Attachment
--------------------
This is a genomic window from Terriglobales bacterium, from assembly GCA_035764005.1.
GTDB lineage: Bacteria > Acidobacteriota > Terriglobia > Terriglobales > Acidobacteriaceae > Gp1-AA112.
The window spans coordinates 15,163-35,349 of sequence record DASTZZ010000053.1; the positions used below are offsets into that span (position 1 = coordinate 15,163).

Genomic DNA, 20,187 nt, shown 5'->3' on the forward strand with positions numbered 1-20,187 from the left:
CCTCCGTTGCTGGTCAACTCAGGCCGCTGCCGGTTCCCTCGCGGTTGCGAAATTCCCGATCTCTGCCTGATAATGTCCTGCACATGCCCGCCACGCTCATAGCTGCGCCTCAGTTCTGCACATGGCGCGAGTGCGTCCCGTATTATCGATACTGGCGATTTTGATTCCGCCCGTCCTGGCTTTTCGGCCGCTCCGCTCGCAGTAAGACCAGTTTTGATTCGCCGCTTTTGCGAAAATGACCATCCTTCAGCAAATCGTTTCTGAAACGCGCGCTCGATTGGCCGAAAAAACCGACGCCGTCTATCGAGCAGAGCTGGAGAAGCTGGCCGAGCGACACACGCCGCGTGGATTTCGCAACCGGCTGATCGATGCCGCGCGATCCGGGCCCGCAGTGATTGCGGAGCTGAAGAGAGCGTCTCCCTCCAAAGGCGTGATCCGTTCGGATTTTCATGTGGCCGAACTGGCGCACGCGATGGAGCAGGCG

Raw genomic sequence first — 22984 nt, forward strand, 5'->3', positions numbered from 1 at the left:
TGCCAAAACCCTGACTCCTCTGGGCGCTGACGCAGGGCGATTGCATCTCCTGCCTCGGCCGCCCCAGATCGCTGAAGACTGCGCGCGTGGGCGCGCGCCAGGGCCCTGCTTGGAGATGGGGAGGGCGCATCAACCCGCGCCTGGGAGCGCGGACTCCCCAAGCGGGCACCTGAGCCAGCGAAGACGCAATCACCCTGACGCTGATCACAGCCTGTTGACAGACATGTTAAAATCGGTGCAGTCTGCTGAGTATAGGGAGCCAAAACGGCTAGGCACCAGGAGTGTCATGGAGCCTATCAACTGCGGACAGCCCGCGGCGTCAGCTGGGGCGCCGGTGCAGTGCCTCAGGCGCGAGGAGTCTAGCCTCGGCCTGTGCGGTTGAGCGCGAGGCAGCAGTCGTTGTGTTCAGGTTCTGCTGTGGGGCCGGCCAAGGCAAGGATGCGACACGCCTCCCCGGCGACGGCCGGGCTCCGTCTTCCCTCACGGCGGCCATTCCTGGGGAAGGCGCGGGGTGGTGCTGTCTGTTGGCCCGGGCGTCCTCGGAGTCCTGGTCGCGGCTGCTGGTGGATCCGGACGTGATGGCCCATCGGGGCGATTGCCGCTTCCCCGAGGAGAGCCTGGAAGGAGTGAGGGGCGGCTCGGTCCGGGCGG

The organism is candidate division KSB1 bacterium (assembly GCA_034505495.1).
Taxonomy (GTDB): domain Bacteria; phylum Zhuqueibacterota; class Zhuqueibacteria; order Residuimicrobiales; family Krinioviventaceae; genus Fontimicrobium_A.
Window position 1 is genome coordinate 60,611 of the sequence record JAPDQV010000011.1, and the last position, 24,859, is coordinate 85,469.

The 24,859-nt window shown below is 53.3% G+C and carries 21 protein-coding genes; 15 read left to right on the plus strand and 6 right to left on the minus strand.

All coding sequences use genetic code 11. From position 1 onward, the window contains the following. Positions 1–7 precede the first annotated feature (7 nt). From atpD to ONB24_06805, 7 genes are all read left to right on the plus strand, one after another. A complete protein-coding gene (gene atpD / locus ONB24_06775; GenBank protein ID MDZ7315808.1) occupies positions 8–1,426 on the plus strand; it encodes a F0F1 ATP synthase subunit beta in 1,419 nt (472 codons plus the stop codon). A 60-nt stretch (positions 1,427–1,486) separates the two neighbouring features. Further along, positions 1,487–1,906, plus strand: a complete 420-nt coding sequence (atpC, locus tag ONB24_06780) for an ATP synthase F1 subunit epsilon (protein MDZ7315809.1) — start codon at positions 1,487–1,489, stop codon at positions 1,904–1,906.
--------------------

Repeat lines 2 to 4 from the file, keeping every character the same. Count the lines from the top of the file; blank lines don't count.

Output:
GTDB lineage: Bacteria > Acidobacteriota > Terriglobia > Terriglobales > Acidobacteriaceae > Gp1-AA112.
The window spans coordinates 15,163-35,349 of sequence record DASTZZ010000053.1; the positions used below are offsets into that span (position 1 = coordinate 15,163).

Genomic DNA, 20,187 nt, shown 5'->3' on the forward strand with positions numbered 1-20,187 from the left: